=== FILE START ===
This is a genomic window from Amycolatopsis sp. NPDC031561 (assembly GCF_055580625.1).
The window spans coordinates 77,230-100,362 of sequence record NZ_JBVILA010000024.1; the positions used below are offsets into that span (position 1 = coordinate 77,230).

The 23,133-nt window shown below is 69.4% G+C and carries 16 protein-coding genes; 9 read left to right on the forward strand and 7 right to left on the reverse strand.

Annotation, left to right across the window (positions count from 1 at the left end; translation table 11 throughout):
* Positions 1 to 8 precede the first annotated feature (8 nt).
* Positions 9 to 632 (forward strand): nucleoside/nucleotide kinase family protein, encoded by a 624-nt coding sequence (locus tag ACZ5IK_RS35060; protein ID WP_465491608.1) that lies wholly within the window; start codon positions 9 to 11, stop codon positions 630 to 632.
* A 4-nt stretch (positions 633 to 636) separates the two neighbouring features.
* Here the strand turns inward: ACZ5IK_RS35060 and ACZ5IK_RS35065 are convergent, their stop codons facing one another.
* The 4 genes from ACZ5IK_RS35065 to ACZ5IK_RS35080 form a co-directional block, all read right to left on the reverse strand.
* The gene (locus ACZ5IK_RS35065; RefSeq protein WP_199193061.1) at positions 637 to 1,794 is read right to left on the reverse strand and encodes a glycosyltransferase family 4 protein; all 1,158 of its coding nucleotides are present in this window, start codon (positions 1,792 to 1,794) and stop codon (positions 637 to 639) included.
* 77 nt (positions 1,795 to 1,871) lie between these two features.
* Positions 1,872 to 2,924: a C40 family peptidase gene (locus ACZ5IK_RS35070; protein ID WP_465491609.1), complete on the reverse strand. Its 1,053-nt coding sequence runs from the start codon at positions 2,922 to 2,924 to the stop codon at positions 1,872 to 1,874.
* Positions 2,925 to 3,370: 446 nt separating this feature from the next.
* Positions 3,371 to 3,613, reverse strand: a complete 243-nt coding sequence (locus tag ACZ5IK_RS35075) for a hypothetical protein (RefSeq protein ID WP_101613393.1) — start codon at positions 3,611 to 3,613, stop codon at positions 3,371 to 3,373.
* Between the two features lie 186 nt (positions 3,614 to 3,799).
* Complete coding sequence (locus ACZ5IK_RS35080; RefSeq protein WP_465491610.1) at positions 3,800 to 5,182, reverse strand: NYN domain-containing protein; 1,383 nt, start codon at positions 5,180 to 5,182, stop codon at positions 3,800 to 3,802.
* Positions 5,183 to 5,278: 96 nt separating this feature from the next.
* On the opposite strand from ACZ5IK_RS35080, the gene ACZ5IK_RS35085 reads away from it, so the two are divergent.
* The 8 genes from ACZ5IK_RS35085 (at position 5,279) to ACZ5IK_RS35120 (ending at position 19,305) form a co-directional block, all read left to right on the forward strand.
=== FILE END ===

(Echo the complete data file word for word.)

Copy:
This is a genomic window from Amycolatopsis sp. NPDC031561 (assembly GCF_055580625.1).
The window spans coordinates 77,230-100,362 of sequence record NZ_JBVILA010000024.1; the positions used below are offsets into that span (position 1 = coordinate 77,230).

The 23,133-nt window shown below is 69.4% G+C and carries 16 protein-coding genes; 9 read left to right on the forward strand and 7 right to left on the reverse strand.

Annotation, left to right across the window (positions count from 1 at the left end; translation table 11 throughout):
* Positions 1 to 8 precede the first annotated feature (8 nt).
* Positions 9 to 632 (forward strand): nucleoside/nucleotide kinase family protein, encoded by a 624-nt coding sequence (locus tag ACZ5IK_RS35060; protein ID WP_465491608.1) that lies wholly within the window; start codon positions 9 to 11, stop codon positions 630 to 632.
* A 4-nt stretch (positions 633 to 636) separates the two neighbouring features.
* Here the strand turns inward: ACZ5IK_RS35060 and ACZ5IK_RS35065 are convergent, their stop codons facing one another.
* The 4 genes from ACZ5IK_RS35065 to ACZ5IK_RS35080 form a co-directional block, all read right to left on the reverse strand.
* The gene (locus ACZ5IK_RS35065; RefSeq protein WP_199193061.1) at positions 637 to 1,794 is read right to left on the reverse strand and encodes a glycosyltransferase family 4 protein; all 1,158 of its coding nucleotides are present in this window, start codon (positions 1,792 to 1,794) and stop codon (positions 637 to 639) included.
* 77 nt (positions 1,795 to 1,871) lie between these two features.
* Positions 1,872 to 2,924: a C40 family peptidase gene (locus ACZ5IK_RS35070; protein ID WP_465491609.1), complete on the reverse strand. Its 1,053-nt coding sequence runs from the start codon at positions 2,922 to 2,924 to the stop codon at positions 1,872 to 1,874.
* Positions 2,925 to 3,370: 446 nt separating this feature from the next.
* Positions 3,371 to 3,613, reverse strand: a complete 243-nt coding sequence (locus tag ACZ5IK_RS35075) for a hypothetical protein (RefSeq protein ID WP_101613393.1) — start codon at positions 3,611 to 3,613, stop codon at positions 3,371 to 3,373.
* Between the two features lie 186 nt (positions 3,614 to 3,799).
* Complete coding sequence (locus ACZ5IK_RS35080; RefSeq protein WP_465491610.1) at positions 3,800 to 5,182, reverse strand: NYN domain-containing protein; 1,383 nt, start codon at positions 5,180 to 5,182, stop codon at positions 3,800 to 3,802.
* Positions 5,183 to 5,278: 96 nt separating this feature from the next.
* On the opposite strand from ACZ5IK_RS35080, the gene ACZ5IK_RS35085 reads away from it, so the two are divergent.
* The 8 genes from ACZ5IK_RS35085 (at position 5,279) to ACZ5IK_RS35120 (ending at position 19,305) form a co-directional block, all read left to right on the forward strand.